By Quentin Fottrell, MarketWatch
I’m racking my brains about how to be fair in giving financial help to our two daughters. We are extremely fortunate in that they are well-adjusted and hardworking with excellent earning potential, but at this point in our relationship, it’s not clear to us how to proceed. Both kids obtained bachelor’s degrees which were fully funded by us.
Daughter No. 1 (aged 32) embarked on a career in the movie industry and, after a few years of menial jobs, landed a good staff position with a well-known company. Two years ago, she and her boyfriend bought a house together and asked for help with the down payment — we gave them $25,000. They will be getting married in April and asked for help in paying for the wedding — we gave them $20,000.
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Now for daughter No. 2 (aged 29). After college, she decided she wanted to go to medical school, but had taken all the wrong courses. She embarked upon a premed post-baccalaureate program to remedy the deficiencies, working during the day, and going to school at night. We helped her out financially over two or three years.
She took out federal loans for medical school, as we told her we couldn’t afford to bankroll it. My husband is 70 and trying to retire. She graduates with her M.D. next year, and will be getting married shortly after.
How do we tot up the balance sheets for the two girls? Do we count the extra money that we’ve already provided to daughter No. 2 against the $45,000 we’ve given to No. 1? I don’t know how their two salaries will ultimately stack up against each other, but No. 2 will obviously have a lot of debt.
Do we provide her with $45,000 for wedding and house purchase? Or do we take the view that she’s already had a large portion of it? I should add that they are delightful young women who are very fond of each other. I’m not sure that either decision would cause a rift between them, but we want to do the right thing. I need a new way of thinking about this. Please help.
There are no right or wrong answers here.
You have already been very considerate and generous with both of your daughters. Go with your gut and I’ll go with mine. Treat their respective educations equally, even if one cost more than the other. If you gave one daughter $45,000 or $25,000 to help with a down payment and other expenses after she graduated, give your other daughter the same amount. If Daughter No. 2 needs help with her student loans at any time, have those discussions when they arise.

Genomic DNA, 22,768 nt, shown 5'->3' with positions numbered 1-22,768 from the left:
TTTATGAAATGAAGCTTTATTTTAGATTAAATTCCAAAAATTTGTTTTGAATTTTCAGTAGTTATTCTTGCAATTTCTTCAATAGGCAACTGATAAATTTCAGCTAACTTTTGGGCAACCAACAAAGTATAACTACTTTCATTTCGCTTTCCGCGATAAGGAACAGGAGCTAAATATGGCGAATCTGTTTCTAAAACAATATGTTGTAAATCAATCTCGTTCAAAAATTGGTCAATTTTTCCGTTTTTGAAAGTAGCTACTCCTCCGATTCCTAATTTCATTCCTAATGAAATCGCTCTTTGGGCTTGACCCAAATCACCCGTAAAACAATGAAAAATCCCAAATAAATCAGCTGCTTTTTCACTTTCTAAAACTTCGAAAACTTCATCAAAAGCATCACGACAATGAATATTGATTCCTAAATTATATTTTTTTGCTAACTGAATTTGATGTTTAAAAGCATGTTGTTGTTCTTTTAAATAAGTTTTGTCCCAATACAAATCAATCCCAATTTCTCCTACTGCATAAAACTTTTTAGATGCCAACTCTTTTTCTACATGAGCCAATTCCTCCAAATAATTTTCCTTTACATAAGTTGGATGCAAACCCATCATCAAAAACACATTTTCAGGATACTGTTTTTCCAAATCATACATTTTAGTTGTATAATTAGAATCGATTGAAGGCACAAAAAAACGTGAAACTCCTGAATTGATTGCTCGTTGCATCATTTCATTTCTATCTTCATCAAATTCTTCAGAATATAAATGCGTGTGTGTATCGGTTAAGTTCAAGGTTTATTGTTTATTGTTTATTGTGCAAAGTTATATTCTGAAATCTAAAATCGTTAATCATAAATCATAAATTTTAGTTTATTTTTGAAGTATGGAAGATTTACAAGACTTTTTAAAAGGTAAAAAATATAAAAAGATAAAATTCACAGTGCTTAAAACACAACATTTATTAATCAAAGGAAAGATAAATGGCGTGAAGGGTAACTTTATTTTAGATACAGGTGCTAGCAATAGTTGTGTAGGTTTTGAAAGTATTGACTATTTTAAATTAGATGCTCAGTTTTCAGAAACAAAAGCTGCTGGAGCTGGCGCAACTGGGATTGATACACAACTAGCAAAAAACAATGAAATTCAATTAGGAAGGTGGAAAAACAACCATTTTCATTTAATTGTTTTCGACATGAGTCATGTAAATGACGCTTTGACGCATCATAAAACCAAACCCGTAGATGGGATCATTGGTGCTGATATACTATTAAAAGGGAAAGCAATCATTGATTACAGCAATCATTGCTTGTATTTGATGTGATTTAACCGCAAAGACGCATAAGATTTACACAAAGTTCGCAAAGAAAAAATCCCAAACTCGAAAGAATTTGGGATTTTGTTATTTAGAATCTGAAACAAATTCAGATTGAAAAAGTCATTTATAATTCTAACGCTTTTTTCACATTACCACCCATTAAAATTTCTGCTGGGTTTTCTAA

The Moneyist Facebook Group weighed in on this. One member wrote: “What my parents give to my siblings is between them and my siblings. We each have needed and been given help at different times and in different ways. None of us children know what that looks like from a financial viewpoint. It isn’t my business what my parents do with their money. If your children are well adjusted as you say, they aren’t keeping score.” I agree with that. Do the best you can. Don’t lose sleep over it.
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Daughter No. 2 can choose how to spend the money. Given this daughter’s own financial situation, she may decide not to spend that money on a wedding. I’ve had many letters about the pros/cons of having a big (expensive) wedding. One woman wondered if she was selfish to have a big wedding. No, it’s not selfish, but it’s not always financially prudent. Another single woman asked me whether she should save $10,000 for her wedding or use it as a down payment. I strongly urged her to do the latter.
Another mother wrote to me several years ago about her own daughter, wondering whether her daughter should elope or have a big wedding. I told her: “I’ve attended dozens of weddings and I don’t remember the food, flower arrangements, table cloths or whether the wedding invitations were printed on the finest Vellum paper made from cotton with a frosted finish. The most memorable weddings were in a friend’s backyard.”
Your own daughters will be fine. You have gone to great pains not to favor one over the other, and I am sure they see and appreciate that.
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